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Author Topic: Guidance needed  (Read 10281 times)
« Reply #15 on: June 30, 2010, 03:10:39 PM »

(The L1, L2 circuit is obviously the 230v generating circuit so I know what to do with that.)
Measure the insulation resistance between  L1 and frame, then L1 and commutator. Measure shunt winding to frame. If less than 1 meg drying is recommended.
(The unmarked circuit has to be the exciter circuit with perhaps a secondary function but what exactly?)
Battery charging. Optional.
(Ken suggested it may be a starter to start the engine, but when connected to a battery it tries to turn the wrong way so it would appear in cannot be a starter!)
Ken is correct to assume that an alternator having a DC commutator has starting capability. Why go to the trouble of a commutator when there are other simple lower cost methods of providing excitation? No Diodes to fail.
From the info provided this alternator does not appear built for engine starting.
(So what to do with this unmarked circuit?)
Using a rheostat, at a guess say 5 ohm 150W. Run up to speed and adjust to obtain desired no load voltage.
(Connect the two wires together to complete the circuit then drive generator with engine to see if it will produce current ?!)  
Yes, as a test to see if the alternator works the way I am guessing it should. Increase the speed gradually to build up AC voltage with a current clamp on the shorted wires so as not to exceed the name plate shunt current of 12A. No load rated voltage should be reached well below rated speed.
(Isolate and insulate each wire  then drive generator to see if current is produced ?!)
Yes, this should result in residual open circuit L1 L2 AC voltage, together with a DC voltage across the shunt and armature winding.
(What else ?!)
Have a good look inside the frame for any terminations or wires that have been cut or taped up. Although I am not familiar with this particular set, I would consider the possibility of an auxiliary field compound winding to provide regulation under load.
(The object of the exercise is to have a functioning generator so I don't want to do anything that will ruin it !)
Part of the fun, I enjoy "terminating" the old'uns, get the chance to sell a new one!
(Another question is, of the two unmarked wires which should be regarded as the positive the one that goes direct to a brush on the commutator or the one that goes direct to the field windings?)
Spin the alternator and use a DC voltmeter across the brushes to find out.
It can be connected either way, Edit; the shunt winding linked to it's trimming rheostat are in parallel with the DC armature, the tails out to the rheostat can be from either side of the shunt winding. Direction is changed by swapping over the DC commutator connections. As you have already found, swapping polarity across the shunt and DC armature makes no change to rotation.
How to provide regulation under load? See if it survives the above tests first.

Edit. Amended sentence to remove the word "series" in circuit connection.
« Last Edit: July 01, 2010, 10:43:52 AM by ecogen » Logged
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« Reply #16 on: June 30, 2010, 04:39:32 PM »

Ecogen many thanks for your very useful reply.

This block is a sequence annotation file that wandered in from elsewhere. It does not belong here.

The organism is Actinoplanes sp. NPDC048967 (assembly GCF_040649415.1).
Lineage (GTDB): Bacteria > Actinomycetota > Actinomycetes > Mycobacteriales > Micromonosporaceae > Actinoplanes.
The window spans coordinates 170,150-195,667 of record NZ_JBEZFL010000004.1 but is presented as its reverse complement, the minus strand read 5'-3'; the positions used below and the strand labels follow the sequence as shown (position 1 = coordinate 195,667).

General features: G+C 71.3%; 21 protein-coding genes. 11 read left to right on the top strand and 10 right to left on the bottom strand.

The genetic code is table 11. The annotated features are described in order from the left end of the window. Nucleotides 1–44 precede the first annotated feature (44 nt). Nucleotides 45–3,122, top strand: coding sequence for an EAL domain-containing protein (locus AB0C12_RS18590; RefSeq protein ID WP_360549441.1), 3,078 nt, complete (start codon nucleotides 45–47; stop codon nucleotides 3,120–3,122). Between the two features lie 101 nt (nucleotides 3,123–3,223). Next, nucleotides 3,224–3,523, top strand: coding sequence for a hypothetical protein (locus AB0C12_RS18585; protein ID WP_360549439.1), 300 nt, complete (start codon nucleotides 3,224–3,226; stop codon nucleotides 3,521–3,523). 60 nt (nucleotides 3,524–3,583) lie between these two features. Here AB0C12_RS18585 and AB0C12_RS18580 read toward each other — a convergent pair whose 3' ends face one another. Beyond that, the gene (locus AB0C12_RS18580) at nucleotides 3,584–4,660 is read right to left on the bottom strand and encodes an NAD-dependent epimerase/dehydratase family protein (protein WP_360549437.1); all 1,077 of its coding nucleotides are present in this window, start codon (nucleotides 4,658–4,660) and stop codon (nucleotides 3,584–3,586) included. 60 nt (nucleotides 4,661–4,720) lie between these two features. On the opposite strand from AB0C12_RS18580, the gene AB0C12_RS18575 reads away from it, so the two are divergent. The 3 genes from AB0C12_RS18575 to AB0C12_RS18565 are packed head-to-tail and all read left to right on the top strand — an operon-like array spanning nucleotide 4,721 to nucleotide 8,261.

As I am not a sparky of any description, merely a very cautious bodger and don't have the equipment to carry out all the tests you are suggesting, I shall have to consider very carefully what I can attempt with my little meter which is restricted to measuring AC and DC voltage, resistance, and circuit continuity.
I was considering e-mailing Stationary Engine Parts Ltd to see if any of the AVRs that they stock for Lister equipment would be suitable for this generator(as Ken said that BKB supplied Lister at one time) and provide a simple way of getting the generator up and running(subject to cost). Looking at the circuit diagrams on the Lister_CSOG forum it looks as if the actual shunt would be in the AVR control box not within the generator itself but I will have another look at the generator.
I think I am making some progress if only in terms of knowledge!
Thanks again,


200w wind turbine grid tied, 1x175w PV grid tie or to batteries,
2x55w PV to batteries, 24vx440ah battery bank. 3.5Kw grid tie (14xSanyo 250w facing 160degrees at 80 degrees inclination, Aurora 3.6 inverter), 2xflat panel water heating (for over 30 years )
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« Reply #17 on: July 02, 2010, 02:08:15 PM »

Following on from Ecogen's posting I have carried out as thorough an inspection of the generator as I can.
Attached is a rough diagram of the layout viewed from the commutator end.
As seen the field coils are in two bundles, one on either side of the rotor, in the casing.
The commutator has four brushes arranged in two linked pairs one pair each side of the commutator.
The field coils and commutator are wired in series such that one connection wire goes to one field coil pack and the second connection wire returns from one pair of brushes on the commutator(or vice versa).
There are two slip rings one for L1 and one for L2.
There are no visible signs of any other wires or parts within the generator.
I don't know whether this throws any more light on the intended set up, if so please advise.


* GenPlan.gif (12.77 KB, 719x1048 - viewed 502 times.)

200w wind turbine grid tied, 1x175w PV grid tie or to batteries,
2x55w PV to batteries, 24vx440ah battery bank. 3.5Kw grid tie (14xSanyo 250w facing 160degrees at 80 degrees inclination, Aurora 3.6 inverter), 2xflat panel water heating (for over 30 years )
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